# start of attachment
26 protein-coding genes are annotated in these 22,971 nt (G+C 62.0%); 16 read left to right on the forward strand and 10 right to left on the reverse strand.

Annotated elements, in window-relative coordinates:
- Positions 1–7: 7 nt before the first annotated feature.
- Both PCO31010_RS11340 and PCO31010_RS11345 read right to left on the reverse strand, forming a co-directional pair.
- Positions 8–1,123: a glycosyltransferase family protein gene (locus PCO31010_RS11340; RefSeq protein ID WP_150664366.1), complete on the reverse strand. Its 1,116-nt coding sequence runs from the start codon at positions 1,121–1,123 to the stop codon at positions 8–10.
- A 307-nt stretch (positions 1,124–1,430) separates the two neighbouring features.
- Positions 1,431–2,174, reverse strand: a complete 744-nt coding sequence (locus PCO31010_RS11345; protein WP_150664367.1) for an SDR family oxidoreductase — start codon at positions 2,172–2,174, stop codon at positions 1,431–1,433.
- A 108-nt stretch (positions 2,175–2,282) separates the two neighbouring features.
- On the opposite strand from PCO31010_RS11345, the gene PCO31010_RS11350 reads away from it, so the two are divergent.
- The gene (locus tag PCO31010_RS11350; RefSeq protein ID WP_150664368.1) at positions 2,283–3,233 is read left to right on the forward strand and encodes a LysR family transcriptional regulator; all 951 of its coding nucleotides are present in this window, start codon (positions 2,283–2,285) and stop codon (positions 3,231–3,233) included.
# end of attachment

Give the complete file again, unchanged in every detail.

26 protein-coding genes are annotated in these 22,971 nt (G+C 62.0%); 16 read left to right on the forward strand and 10 right to left on the reverse strand.

Annotated elements, in window-relative coordinates:
- Positions 1–7: 7 nt before the first annotated feature.
- Both PCO31010_RS11340 and PCO31010_RS11345 read right to left on the reverse strand, forming a co-directional pair.
- Positions 8–1,123: a glycosyltransferase family protein gene (locus PCO31010_RS11340; RefSeq protein ID WP_150664366.1), complete on the reverse strand. Its 1,116-nt coding sequence runs from the start codon at positions 1,121–1,123 to the stop codon at positions 8–10.
- A 307-nt stretch (positions 1,124–1,430) separates the two neighbouring features.
- Positions 1,431–2,174, reverse strand: a complete 744-nt coding sequence (locus PCO31010_RS11345; protein WP_150664367.1) for an SDR family oxidoreductase — start codon at positions 2,172–2,174, stop codon at positions 1,431–1,433.
- A 108-nt stretch (positions 2,175–2,282) separates the two neighbouring features.
- On the opposite strand from PCO31010_RS11345, the gene PCO31010_RS11350 reads away from it, so the two are divergent.
- The gene (locus tag PCO31010_RS11350; RefSeq protein ID WP_150664368.1) at positions 2,283–3,233 is read left to right on the forward strand and encodes a LysR family transcriptional regulator; all 951 of its coding nucleotides are present in this window, start codon (positions 2,283–2,285) and stop codon (positions 3,231–3,233) included.